You can use a sample template provided by MailChimp, or created using MailChimp’s design tools, as the basis for a template you can use within the RSVPMaker mailer tool — including messages RSVPMaker handles itself, such as confirmation messages, as well as messages to be submitted to MailChimp via their API.
For this example, I started with a MailChimp sample design for a fictional gallery promoting a featured exhibit. I then turned it into an RSVPMaker confirmation email template suitable for being used in conjunction with a gallery talk event.
MailChimp uses nested tables for its basic layouts, then adds CSS on top tagged to different table cells.
The process of adapting the MailChimp template to work with RSVPMaker follows this pattern:
Use the Export as HTML option in MailChimp to get the code for one of the templates in your account that you want to use.
Place the [rsvpmaker_email_content] shortcode in the table cell where dynamically generated content such as your confirmation message should appear.
Add CSS as necessary to make your content look good in the template.
Alter MailChimp’s CSS as necessary to allow you to achieve the effects you want. I had to remove some of the default MailChimp code for link styling to get the RSVP button to display properly.
Gallery Event Template
Here is the original MailChimp sample design I started with:
The latest update to RSVPMaker focuses on more design freedom and better consistency for confirmation messages, reminder messages, and email broadcasts.
This push was inspired in part by a recent post on the SendGrid blog, How to Send On-Brand Confirmation Emails (+ Examples). Having noticed some shortcomings in the formatting of RSVPMaker email messages (which were annoying me as much as anyone), this project had been on my todo list anyway. The examples in SendGrid’s article nudged me to put it at the top of the list.
Here’s an example of a confirmation message for a wedding, created using these new capabilities, with the correct formatting for a section laid out using the Gutenberg columns block and a centered image below the spot where the registration details are included:
More than a year after releasing the first version of RSVPMaker with support for Gutenberg (the WordPress “block editor” introduced with 5.0), I now have an editor sidebar implementation I’m pretty happy with.
What you see below is a composite image of 2 screenshots.
What you see on the left are the most basic RSVPMaker settings (when does the event start and end? and are we collecting RSVPs?) as they’ve been added to the Document tab of the standard Gutenberg sidebar. I do that to make these basic elements of editing an event date as accessible as possible.
The insert on the right shows an additional sidebar, specific to RSVPMaker, that I can get to by clicking the calendar icon at the top of the screen. This additional sidebar provides access to a longer list of RSVPMaker settings: not just date and time, but also the email address to send registration notifications to, whether there is a maximum number of registrations to be accepted, and so on.
There are still a few more complex settings, such as those for event pricing online payments, where I direct users to a separate RSVP / Event Options screen. But I want them to be able to accomplish most tasks without delivering the editor.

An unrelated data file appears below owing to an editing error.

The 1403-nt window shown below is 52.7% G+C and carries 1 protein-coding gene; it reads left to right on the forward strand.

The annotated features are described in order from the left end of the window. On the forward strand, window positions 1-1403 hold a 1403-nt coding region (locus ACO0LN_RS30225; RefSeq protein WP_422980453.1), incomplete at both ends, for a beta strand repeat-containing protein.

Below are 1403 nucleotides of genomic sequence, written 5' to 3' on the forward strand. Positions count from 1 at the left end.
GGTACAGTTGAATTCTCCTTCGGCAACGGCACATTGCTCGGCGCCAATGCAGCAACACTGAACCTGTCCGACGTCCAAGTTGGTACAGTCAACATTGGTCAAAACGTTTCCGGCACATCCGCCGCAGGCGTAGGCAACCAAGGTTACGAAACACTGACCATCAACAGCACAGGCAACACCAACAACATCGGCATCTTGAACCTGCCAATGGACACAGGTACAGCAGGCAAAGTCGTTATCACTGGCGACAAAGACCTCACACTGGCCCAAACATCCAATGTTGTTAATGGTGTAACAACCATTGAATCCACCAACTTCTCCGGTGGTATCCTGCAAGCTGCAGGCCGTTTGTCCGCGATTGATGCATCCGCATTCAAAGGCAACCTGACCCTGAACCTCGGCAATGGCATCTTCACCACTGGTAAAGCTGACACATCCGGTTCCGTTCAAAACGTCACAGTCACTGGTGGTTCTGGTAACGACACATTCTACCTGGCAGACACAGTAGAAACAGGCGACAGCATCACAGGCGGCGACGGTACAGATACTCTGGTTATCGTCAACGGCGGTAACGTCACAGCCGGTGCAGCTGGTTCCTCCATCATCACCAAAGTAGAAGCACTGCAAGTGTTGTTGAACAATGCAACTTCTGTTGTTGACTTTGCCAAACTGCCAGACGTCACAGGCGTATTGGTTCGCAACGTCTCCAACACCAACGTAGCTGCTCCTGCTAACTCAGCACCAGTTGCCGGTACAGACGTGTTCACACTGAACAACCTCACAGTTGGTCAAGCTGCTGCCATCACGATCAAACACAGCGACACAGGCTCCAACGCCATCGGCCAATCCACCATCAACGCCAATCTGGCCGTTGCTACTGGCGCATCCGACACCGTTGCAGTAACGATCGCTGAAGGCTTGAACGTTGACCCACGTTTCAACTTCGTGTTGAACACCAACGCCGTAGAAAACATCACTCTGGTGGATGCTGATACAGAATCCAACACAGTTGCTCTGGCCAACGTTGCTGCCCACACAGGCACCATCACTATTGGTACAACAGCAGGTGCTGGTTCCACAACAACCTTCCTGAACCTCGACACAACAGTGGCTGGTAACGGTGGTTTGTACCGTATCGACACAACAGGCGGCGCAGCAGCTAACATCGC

Meanwhile, here are my tips on how to cope with the current state of things.
Advantage of Dynamic Loading
Site visitors may briefly see a “Loading …” message while event posts are being retrieved.
https://rsvpmaker.com/ wp-json/rsvpmaker/v1/type/featured (events tagged with the event type “featured”)
RSVPMaker Widget plugin
A separate RSVPMaker Widget plugin is available for download as a zip file (and pending as a submission to the wordpress.org plugin repository). I have been using it on websites where the full RSVPMaker is not active or needed.
Example: a WordPress multisite implementation for a Toastmasters district, where divisions within the district have their own blogs but RSVPMaker is not active on those subordinate sites. Instead, RSVPMaker is active on the main domain, and division-specific events are designated with an RSVPMaker Type tag.
The RSVPMaker Widgets plugin allows me to display a listing of each division’s events on the division site homepages, while still maintaining a single calendar of events from across the district.
On a WordPress site, you can use the Custom HTML widget or the Custom HTML editor block to add this code (assuming it’s allowed by your site security) as an alternative to installing the RSVPMaker Widget plugin.
RSVPMaker now integrates with PayPal via its REST application programming interface (API).
If you previously set up integration with the older Express Checkout / NVP API method, RSVPMaker still supports it. PayPal also still supports it but is not adding new features to that version. You probably want to switch to the new method anyway because the user experience is better and more tightly integrated with your website.
The pay by PayPal / pay by credit card buttons will appear as part of the confirmation message when someone registers for one of your events.
Attendees who click on the PayPal button will get a pop up prompt inviting them to log in and pay.
Those who prefer to pay by credit card can click one of the credit card icons (or the button on the screen above that says Pay with Debit of Credit Card) and be prompted for credit card information.
To obtain the required credentials for the REST API, go to developer.paypal.com and log in with your PayPal password. The developer’s dashboard allows you to register multiple sandbox accounts for testing and create an app for your integration. Creating an app just means you are generating the API access keys required for the integration with RSVPMaker. Just give your app a name, associate it with a sandbox account for testing, and click the Create App button.
Then copy the keys (the client id and client secret) for both the Sandbox (test) and Live versions of the app.
Once you have copied and pasted all the credentials, into the Payments Tab of the RSVPMaker settings, it’s a good idea to toggle the Operating Mode setting from Production to Sandbox. Create a sample event with sample pricing and test the integration. For testing, you can make payments using one of the sandbox accounts associated with your developer account on PayPal, which is funded by imaginary money.
Once you are satisfied that everything is working properly, go to the Payments tab in RSVPMaker settings and toggle the integration from Sandbox to Production to accept live payments.